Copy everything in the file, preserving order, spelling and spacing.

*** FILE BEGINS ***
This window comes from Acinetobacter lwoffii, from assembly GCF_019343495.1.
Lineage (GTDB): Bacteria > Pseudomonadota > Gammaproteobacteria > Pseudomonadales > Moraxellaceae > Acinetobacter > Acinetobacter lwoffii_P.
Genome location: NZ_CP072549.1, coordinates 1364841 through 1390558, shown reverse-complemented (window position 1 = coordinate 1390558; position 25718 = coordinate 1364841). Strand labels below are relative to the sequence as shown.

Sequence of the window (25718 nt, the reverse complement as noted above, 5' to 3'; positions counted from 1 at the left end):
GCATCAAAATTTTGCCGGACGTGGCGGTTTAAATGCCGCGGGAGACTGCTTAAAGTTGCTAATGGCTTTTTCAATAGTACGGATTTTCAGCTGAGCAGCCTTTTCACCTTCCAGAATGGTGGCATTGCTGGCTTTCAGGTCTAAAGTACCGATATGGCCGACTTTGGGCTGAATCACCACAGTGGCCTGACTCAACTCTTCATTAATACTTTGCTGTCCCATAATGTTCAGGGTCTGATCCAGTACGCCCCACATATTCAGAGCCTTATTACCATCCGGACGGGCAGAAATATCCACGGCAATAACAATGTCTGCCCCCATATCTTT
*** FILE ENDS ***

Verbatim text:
This window comes from Acinetobacter lwoffii, from assembly GCF_019343495.1.
Lineage (GTDB): Bacteria > Pseudomonadota > Gammaproteobacteria > Pseudomonadales > Moraxellaceae > Acinetobacter > Acinetobacter lwoffii_P.
Genome location: NZ_CP072549.1, coordinates 1364841 through 1390558, shown reverse-complemented (window position 1 = coordinate 1390558; position 25718 = coordinate 1364841). Strand labels below are relative to the sequence as shown.

Sequence of the window (25718 nt, the reverse complement as noted above, 5' to 3'; positions counted from 1 at the left end):
GCATCAAAATTTTGCCGGACGTGGCGGTTTAAATGCCGCGGGAGACTGCTTAAAGTTGCTAATGGCTTTTTCAATAGTACGGATTTTCAGCTGAGCAGCCTTTTCACCTTCCAGAATGGTGGCATTGCTGGCTTTCAGGTCTAAAGTACCGATATGGCCGACTTTGGGCTGAATCACCACAGTGGCCTGACTCAACTCTTCATTAATACTTTGCTGTCCCATAATGTTCAGGGTCTGATCCAGTACGCCCCACATATTCAGAGCCTTATTACCATCCGGACGGGCAGAAATATCCACGGCAATAACAATGTCTGCCCCCATATCTTT